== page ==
He’s too young to wax nostalgic over a delivery from the milkman back in his childhood.
But Tyler Sundin believes he’s definitely old enough to see a good business opportunity when it comes along.
That’s why the 24-year-old Litchfield High School graduate made the decision earlier this year to step into the role of milkman for Dairy2U, a company based in St. Cloud that is building its reputation on fresh local products and home-delivered convenience. And he’s working on bringing the concept to Litchfield residents now.
“I was looking through ads online, and I found Dairy2U, and I just thought, ‘This is cool!’” Sundin said. “I just thought it was an interesting opportunity, bringing products from local farms right to people’s front door.”
The company was founded in 2019 when Brad Hagfors bought out the St. Cloud area’s last traditional milkman. Hagfors said he saw the growing online shopping trend and envisioned a business that could deliver fresh-from-the-farm products from a local dairy directly to the customer’s door. A blending of old traditions with and technology in a cold glass of milk, if you will.
“People are buying online, shopping online and having things delivered to their home,” Hagfors said. “I talked to a lot of people, and people are really excited about this. And I think it’s the future.”
Dairy2U started in the St. Cloud area and quickly expanded its dairy delivery service to communities within a 20-mile radius of St. Cloud, then down the I-94 corridor to the northwest suburbs of the Twin Cities.
While the delivery business started as with milk from Stony Dairy in Melrose, the options have grown to include other staples, such as eggs, butter and bread, and now even cheeses, beef and pork, coffee and ice cream.
All of the food offerings come from regional companies, a company spokesman said. In addition to Stony Creek Dairy, Dairy2U has partnered with Backwards Bread Company in St. Cloud, Redhead Creamery in Brooten and Jupiter Moon Ice Cream in St. Joseph among others.
And with local products, Hagfors said, the focus has been on healthy and fresh. The milk from Stony Creek is hormone-free, low-temperature pasteurized from grass-fed cows. Eggs come from cage-free chickens. Cheese from Redhead Creamery is made with milk from a farm next door that pipes its milk underground to the milk house for processing, guaranteeing freshness.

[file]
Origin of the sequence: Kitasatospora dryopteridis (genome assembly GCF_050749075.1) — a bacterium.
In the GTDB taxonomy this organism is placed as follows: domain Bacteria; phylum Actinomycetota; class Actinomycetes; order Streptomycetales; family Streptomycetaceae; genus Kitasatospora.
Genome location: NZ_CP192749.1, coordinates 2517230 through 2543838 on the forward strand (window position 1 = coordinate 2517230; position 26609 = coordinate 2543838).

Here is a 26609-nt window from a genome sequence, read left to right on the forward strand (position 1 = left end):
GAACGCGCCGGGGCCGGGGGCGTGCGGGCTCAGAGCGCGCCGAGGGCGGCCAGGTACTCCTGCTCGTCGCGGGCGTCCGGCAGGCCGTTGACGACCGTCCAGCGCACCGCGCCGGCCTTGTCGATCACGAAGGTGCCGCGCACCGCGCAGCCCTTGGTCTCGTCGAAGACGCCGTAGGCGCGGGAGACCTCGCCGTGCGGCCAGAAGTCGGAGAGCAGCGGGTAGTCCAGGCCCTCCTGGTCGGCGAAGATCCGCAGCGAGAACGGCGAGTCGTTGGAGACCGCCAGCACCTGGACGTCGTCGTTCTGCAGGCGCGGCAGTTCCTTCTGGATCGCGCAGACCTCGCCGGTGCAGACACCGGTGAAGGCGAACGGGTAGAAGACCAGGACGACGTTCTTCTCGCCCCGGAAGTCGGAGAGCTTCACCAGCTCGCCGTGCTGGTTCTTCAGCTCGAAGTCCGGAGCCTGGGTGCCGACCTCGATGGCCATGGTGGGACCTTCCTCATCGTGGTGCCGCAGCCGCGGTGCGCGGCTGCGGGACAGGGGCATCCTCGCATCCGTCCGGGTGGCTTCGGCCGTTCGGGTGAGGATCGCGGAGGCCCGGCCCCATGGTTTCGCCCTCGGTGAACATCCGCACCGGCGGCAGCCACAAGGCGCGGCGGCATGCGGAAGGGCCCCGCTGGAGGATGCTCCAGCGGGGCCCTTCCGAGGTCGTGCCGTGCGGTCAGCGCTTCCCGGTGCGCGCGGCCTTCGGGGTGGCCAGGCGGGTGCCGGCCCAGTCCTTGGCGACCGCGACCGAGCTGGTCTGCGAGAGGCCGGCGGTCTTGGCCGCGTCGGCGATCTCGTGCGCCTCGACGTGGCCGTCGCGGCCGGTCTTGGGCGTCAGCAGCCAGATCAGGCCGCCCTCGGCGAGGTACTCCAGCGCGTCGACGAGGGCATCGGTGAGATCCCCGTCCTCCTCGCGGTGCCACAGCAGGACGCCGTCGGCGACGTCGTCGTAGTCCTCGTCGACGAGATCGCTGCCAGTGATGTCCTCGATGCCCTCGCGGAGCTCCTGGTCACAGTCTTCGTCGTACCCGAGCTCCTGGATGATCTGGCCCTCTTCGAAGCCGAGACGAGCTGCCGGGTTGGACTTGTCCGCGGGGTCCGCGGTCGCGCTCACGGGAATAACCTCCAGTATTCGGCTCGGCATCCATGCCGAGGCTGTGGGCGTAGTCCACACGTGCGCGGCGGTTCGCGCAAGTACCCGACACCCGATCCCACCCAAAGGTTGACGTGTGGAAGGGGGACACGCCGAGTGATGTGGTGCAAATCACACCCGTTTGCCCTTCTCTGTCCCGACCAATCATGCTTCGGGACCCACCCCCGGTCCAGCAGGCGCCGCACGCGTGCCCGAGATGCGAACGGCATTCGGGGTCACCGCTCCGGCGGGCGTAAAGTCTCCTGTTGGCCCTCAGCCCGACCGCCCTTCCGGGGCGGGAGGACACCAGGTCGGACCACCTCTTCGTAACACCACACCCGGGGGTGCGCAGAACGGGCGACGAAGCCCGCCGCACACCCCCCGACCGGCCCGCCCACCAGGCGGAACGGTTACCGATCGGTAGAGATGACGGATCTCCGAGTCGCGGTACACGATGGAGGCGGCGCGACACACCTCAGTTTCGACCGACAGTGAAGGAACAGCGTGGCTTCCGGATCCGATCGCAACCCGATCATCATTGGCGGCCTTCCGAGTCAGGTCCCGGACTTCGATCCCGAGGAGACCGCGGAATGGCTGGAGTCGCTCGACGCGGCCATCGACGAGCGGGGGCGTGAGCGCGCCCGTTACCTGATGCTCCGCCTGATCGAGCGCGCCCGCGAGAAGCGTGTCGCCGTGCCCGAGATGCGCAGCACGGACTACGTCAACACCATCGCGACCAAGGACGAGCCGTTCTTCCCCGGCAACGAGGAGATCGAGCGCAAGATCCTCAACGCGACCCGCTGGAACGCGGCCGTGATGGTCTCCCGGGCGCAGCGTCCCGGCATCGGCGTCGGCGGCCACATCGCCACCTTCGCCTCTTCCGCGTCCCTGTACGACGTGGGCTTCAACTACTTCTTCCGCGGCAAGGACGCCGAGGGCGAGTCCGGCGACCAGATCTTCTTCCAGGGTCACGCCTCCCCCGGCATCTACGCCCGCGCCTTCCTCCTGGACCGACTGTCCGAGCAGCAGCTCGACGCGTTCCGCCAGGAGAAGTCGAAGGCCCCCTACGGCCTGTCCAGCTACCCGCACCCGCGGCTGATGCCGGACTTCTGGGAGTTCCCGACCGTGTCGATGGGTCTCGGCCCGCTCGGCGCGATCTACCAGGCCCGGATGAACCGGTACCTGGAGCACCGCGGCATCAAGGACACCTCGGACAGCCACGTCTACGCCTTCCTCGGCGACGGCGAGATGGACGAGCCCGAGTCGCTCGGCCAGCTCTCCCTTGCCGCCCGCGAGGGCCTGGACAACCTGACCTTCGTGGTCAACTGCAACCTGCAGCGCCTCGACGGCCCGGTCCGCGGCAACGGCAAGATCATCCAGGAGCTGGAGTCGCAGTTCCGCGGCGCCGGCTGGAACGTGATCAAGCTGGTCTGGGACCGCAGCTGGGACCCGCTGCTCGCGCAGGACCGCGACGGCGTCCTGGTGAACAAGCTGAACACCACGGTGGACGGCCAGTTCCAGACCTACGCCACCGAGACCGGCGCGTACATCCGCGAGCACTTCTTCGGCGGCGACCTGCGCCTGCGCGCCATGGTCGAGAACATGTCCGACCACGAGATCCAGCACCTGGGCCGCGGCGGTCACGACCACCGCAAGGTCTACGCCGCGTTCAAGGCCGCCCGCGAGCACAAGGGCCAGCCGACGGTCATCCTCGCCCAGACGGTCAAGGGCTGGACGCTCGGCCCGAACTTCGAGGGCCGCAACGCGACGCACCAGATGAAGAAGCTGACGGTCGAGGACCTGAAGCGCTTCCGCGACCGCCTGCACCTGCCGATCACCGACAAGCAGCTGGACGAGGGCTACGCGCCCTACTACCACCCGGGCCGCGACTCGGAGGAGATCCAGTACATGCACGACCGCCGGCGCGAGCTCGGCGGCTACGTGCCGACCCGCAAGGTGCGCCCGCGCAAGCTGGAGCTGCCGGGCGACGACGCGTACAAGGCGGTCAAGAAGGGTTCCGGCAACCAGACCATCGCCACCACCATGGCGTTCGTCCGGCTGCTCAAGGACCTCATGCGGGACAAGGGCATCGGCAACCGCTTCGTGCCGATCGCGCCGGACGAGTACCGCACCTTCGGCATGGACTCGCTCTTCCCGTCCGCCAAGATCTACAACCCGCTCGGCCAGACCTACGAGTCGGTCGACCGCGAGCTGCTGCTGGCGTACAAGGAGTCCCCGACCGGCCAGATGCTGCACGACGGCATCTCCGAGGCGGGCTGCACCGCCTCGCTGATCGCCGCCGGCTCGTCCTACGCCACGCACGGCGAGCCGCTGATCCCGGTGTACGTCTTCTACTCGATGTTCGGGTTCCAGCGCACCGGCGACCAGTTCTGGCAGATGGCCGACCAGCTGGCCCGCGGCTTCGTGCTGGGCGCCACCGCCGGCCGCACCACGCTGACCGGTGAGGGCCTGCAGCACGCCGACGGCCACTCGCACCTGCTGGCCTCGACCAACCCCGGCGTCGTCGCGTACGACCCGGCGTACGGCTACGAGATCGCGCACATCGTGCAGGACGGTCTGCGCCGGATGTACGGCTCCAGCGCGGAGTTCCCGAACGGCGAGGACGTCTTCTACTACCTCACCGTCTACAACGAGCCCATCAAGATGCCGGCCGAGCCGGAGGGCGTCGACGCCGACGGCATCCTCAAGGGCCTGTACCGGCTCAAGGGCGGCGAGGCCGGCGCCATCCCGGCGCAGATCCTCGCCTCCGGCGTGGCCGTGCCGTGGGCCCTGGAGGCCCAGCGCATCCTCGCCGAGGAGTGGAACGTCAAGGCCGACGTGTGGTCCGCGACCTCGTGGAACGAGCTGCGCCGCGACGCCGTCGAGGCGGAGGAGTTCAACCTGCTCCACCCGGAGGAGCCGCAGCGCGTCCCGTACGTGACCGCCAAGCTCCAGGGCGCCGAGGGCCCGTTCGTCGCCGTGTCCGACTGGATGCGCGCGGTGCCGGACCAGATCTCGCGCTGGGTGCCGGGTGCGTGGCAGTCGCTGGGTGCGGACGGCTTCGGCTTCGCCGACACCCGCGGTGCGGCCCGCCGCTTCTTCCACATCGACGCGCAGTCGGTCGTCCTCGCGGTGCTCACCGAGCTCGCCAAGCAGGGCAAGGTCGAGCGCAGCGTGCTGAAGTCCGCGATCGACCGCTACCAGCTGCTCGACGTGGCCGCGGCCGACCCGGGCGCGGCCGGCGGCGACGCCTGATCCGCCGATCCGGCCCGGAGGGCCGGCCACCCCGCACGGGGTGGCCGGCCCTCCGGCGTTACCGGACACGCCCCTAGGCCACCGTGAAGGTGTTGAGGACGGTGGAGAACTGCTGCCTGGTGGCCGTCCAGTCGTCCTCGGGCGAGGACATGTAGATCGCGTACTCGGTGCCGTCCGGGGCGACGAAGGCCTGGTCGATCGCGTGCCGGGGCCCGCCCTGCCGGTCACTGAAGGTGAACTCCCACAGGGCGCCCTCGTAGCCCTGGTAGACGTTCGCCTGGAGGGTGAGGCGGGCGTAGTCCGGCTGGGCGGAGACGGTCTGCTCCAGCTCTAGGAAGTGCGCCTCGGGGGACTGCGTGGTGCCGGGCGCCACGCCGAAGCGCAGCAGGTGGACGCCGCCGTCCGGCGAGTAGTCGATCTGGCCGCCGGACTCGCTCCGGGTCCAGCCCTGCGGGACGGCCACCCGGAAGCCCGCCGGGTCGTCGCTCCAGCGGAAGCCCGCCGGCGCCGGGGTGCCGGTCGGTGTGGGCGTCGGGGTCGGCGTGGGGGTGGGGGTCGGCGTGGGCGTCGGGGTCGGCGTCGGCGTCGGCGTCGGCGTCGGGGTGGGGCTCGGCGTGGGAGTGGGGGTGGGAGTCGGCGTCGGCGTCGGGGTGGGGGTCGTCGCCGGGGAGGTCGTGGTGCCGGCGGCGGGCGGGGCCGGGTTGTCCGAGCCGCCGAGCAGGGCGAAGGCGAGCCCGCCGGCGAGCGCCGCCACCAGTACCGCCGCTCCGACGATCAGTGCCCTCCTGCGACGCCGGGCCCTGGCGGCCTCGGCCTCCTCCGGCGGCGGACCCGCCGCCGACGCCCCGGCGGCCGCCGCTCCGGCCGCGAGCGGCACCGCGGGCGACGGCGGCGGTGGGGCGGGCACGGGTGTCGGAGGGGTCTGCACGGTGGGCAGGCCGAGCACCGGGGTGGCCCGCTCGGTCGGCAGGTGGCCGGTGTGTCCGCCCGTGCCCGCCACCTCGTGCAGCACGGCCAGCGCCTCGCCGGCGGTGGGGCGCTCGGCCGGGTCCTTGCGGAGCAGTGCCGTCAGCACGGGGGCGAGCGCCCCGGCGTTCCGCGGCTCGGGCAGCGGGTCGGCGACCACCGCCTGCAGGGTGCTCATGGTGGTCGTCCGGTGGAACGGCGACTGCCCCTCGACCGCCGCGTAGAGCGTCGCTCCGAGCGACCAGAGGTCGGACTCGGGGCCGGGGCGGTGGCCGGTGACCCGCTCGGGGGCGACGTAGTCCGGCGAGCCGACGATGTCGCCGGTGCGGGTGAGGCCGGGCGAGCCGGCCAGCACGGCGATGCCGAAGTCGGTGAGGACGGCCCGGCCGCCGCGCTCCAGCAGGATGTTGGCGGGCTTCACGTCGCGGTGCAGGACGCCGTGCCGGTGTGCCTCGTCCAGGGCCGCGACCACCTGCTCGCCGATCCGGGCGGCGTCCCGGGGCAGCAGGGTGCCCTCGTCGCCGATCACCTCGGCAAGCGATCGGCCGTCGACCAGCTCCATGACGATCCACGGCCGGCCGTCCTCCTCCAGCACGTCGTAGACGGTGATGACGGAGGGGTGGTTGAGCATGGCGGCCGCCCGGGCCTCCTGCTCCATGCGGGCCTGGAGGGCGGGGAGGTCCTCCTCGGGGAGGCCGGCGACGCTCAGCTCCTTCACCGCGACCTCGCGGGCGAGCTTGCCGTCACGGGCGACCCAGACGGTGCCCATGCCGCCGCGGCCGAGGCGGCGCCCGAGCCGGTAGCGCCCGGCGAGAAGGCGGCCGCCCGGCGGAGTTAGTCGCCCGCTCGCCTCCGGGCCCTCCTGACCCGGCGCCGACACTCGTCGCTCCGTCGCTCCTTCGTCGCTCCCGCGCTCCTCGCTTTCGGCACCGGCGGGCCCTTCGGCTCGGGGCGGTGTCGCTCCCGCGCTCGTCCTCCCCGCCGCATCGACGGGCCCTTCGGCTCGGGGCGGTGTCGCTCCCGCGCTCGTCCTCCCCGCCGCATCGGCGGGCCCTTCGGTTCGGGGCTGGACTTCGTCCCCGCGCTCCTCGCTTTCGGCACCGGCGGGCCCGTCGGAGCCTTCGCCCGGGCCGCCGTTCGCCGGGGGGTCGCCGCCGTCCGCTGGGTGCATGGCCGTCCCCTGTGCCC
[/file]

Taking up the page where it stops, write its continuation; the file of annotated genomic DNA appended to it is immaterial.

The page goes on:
“It’s been made clear to us that busy, health-conscious people and families want essential items free of preservatives delivered to them, when they want it,” Hagfors said. “The fact that our customers know they’re helping support the farmers and small business owners who produce these tantalizing products is just an added bonus.”
Sundin was working in an automotive parts distribution center in St. Cloud when he ran across the help wanted ad from Dairy2U. The more he looked into the company, the more he liked what he saw.
Doorstep delivery of products from local companies seemed like a business model that would work, Sundin said, especially in the COVID-19 pandemic era. But he believes it can go on, and even grow, after the pandemic is over, because people like the convenience.
Sundin was hired to run a route two days a week on Cooper Avenue in St. Cloud. The Tuesday-Thursday route is far from full-time, so at this point he’s still working his job at the parts center, as well. But he’s hoping to see his Dairy2U responsibilities grow.
In fact, they recently did, when Dairy2U added a Litchfield route and also announced plans to add routes in Darwin and Dassel. Long-term, the company also hopes to expand its delivery service to Hutchinson, according to Tim Osmundson a Dairy2U spokesman.
“I’m looking to turn it into a long-term career,” Sundin said. “I don’t think in the beginning they had Litchfield in mind, but when I mentioned I was from Litchfield, that became a possibility, I guess.”
He’s aware that it takes some time to build a customer base that will support a full-time driver, but Sundin says he thinks it is just a matter of people becoming familiar with the Dairy2U name. He trying to do his part by promoting the service on social media channels.
Though he admits he’s biased, he says he has a good product to sell.
“I love the milk,” he said. “There is definitely a difference. The thing is that the milk at Stony Creek is bottled right there at the farm. It doesn’t go and sit at a grocery store. There’s hardly any travel time, and we can have it at your door. They’re getting super duper fresh milk.”
Dairy2U’s marketing plan relies heavily on milkman nostalgia, with advertisements having a retro 1950s look of a smiling milkman in cap and white smock delivering dairy products.
But the approach is more modern, with customers placing orders and making payment online at dairy2u.com. Deliveries are made weekly. Sundin currently does his Litchfield route, which started with three households, on Saturdays.
Most customers set a cooler outside their door into which the products are placed, with no face-to-face interaction needed. But Sundin has found that, for many, the milkman experience is about interaction.
“It’s a very, very social job,” Sundin said. “You really can’t do this without having some social interaction, you know. They’re happy to get their milk and other things. And people just like to say ‘hi’ and talk a little when it arrives. It’s part of helping to build the brand.”